The general agreement, with many qualifications, was clearly in favour of an analogical affirmation of such "inspiration" with all that it implies, and also the prudent use of such readings with communities that are prepared for it. Later on the theological Faculty of St Peter's Institute in Bangalore initiated a special course/seminar in the Master's degree programme on the "inspiration" of the non-biblical Scriptures. The Third World theological trend has gone in this direction in the last thirty-five years. Today most theologians of Asia seem to think that in some way God has spoken to their communities especially through the texts that have been received and preserved as sacred and foundational. Retreats based on the Gita and similar texts are offered to Christian groups interested in closer relationships with other religions. Connected with this, there is also the growing trend of celebrating in some form the more important religious festivals of our neighbours. Even the Pontifical Council for Inter-religious Dialogue sends each year greetings to the faithful of other religions on the occasion of their principal feasts like Ramadan, Diwali, Vaishakh, etc. Christians in India go further and celebrate by themselves or in union with members of other religions these festivals at the social and even at religious levels.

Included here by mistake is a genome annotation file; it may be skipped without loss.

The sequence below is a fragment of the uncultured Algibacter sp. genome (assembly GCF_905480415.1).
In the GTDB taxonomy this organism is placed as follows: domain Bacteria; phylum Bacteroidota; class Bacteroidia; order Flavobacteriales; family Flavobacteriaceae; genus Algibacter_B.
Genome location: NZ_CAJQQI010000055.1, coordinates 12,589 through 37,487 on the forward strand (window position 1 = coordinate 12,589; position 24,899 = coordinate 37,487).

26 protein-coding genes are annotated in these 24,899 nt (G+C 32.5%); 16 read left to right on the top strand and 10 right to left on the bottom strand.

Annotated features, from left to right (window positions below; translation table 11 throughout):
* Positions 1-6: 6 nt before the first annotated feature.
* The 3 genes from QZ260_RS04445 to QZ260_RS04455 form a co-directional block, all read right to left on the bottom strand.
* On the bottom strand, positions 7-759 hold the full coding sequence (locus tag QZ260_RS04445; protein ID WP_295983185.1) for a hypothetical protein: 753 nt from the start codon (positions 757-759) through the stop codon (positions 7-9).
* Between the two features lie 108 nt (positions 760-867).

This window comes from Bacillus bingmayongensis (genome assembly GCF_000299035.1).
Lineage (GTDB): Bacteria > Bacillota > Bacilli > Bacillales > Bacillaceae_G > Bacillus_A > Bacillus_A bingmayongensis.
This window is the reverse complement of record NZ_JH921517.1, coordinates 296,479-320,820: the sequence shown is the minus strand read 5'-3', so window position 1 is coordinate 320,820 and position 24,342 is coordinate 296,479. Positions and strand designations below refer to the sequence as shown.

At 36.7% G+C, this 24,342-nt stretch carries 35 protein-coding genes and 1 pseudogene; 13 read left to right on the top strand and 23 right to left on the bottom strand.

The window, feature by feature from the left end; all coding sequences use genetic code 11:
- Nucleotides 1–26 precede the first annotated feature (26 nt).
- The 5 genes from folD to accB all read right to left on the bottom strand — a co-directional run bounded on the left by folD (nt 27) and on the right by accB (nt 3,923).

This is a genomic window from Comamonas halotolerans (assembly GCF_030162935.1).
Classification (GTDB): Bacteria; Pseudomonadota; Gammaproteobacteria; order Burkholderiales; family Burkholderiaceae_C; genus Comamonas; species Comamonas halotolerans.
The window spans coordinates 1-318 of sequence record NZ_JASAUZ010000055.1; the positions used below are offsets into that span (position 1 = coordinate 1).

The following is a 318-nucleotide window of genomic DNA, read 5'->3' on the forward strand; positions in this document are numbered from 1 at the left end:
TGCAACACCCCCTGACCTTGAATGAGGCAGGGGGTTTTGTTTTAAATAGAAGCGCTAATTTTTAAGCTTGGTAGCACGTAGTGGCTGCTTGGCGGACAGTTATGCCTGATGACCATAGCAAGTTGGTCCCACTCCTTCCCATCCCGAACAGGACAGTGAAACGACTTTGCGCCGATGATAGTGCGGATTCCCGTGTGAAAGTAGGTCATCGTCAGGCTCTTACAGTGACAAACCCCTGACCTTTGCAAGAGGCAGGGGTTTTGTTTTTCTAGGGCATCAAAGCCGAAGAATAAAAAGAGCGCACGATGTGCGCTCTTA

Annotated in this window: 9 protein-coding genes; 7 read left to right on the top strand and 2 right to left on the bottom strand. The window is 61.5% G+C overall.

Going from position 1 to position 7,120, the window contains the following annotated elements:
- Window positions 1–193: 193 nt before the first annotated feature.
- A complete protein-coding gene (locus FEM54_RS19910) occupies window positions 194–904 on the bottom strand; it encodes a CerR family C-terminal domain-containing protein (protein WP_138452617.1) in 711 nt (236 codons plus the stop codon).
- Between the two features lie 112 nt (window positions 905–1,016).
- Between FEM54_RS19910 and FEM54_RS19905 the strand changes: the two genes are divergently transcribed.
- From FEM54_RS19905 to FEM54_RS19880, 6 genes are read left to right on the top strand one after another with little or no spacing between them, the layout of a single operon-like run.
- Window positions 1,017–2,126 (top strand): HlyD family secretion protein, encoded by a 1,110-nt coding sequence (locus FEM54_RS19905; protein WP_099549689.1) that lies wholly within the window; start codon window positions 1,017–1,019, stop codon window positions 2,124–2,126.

There is a special liturgy approved by the Holy See for the celebration of Diwali as a feast of "Christ the Light of the World." This is clearly a case of appropriation. Others prefer to preserve the original meaning and significance of these feasts, though always celebrated in the context of the Christian faith. Not only the feasts of the Great Tradition are thus celebrated but also the specific feasts of Tribal and Dalit communities.

Recently two significant books by a North American Jesuit indologist, Francis X. Clooney, have spelt out further implications of this way. He had earlier written abundantly on doing theology in India, but his last two books published in 2008 focus on the means and importance of intertextual reading of the Scriptures. The books are The Truth, the Way, the Life (Peeters & Eerdmans) and Beyond Compare (Georgetown University Press). The first offers a very detailed Christian reading of a basic mantra of South Indian Vaishnavism: